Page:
Here's How the Biden Administration Might Make It Easier for More People to Get Hired

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By cracking down on how companies word contracts, lawmakers could help remove one barrier to getting a job.

Starting a new job often means signing a boatload of paperwork. First, there's personal data to supply, like your address and such. Then, you usually provide bank account information so your payroll department can set up check deposits.

But your employer may also ask that you sign employment contracts. And if that batch of documents includes a non-compete agreement, you may be in for a world of trouble.

What is a non-compete?

A non-compete is a legal agreement between a company and an employee. It restricts employees from working for a competitor within a certain time frame after leaving a job.

For example, say you work for a marketing firm that caters to dentists. Your non-compete agreement might bar you from working for another dental marketing firm for six months after you separate from your employer. Or that agreement may be broader, prohibiting you from working for any marketing company within that six months. It's easy to see why an employer might want you to sign a non-compete, but the problem is that they limit your employment opportunities if you leave your job.

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In fact, many people sign non-competes without realizing what they're getting into. That's why the Biden administration wants to crack down on non-competes. And that could make it easier for a lot of people to grow their careers and pursue job opportunities.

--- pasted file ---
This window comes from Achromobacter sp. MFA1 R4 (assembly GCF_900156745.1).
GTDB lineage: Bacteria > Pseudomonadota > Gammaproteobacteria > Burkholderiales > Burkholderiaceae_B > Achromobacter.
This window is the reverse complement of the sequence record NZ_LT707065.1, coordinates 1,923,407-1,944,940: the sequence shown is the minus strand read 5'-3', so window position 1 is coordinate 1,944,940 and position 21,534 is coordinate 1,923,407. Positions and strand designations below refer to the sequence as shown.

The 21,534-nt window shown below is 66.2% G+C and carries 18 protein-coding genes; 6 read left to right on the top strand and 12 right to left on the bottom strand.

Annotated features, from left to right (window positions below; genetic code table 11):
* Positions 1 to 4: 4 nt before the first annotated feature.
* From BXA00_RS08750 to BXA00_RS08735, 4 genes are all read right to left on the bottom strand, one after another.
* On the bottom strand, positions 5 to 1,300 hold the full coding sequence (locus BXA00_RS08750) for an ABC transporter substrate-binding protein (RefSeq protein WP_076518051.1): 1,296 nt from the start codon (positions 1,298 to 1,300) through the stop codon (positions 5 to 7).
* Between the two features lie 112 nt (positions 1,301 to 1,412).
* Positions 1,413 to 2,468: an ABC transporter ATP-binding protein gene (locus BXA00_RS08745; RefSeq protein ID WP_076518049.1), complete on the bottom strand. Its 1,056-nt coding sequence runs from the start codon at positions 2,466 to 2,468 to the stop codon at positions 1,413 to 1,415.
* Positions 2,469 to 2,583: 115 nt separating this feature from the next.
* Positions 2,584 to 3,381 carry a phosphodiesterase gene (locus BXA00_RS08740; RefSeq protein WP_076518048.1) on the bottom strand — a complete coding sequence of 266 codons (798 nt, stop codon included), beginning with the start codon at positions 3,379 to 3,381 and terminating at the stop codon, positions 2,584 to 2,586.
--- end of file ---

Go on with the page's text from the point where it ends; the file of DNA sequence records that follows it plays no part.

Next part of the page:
Getting rid of a major barrier

The Federal Trade Commission (FTC) cites surveys revealing that 16% to 18% of U.S. workers are subject to non-compete agreements. And 30% to 40% of those workers are asked to sign a non-compete right after accepting a job offer -- sometimes the first day on the job. If you're put in that position, you might sign a non-compete before you've even had a chance to set up your desk, let alone figure out if your new job is a good fit.

Now the Biden administration is calling on the FTC to write a rule curbing the unfair use of non-compete agreements that limit workers' options. And if it goes through, it'll give many workers -- particularly those in specialized fields -- a lot less to worry about.

So what should you do if you've signed a non-compete and it prevents you from getting the type of job you want? Your best bet may be to consult an employment lawyer.

Some non-competes are more enforceable than others. Going back to our example above, if you work in dental marketing, a non-compete barring you from working for another dental marketing firm is likely to hold up a lot better than an agreement prohibiting you from working in the marketing field altogether. Broader non-competes are generally harder to enforce, but it pays to get a professional to look at the contract you signed and walk you through your options.

Meanwhile, if you're starting a new job and you're asked to sign a non-compete, know that you have the right to say no, or to, at the very least, ask to run that contract by an attorney. A lawyer may be able to help you negotiate your non-compete so that it's less limiting and less likely to prevent you from getting a new job when you're ready for one.

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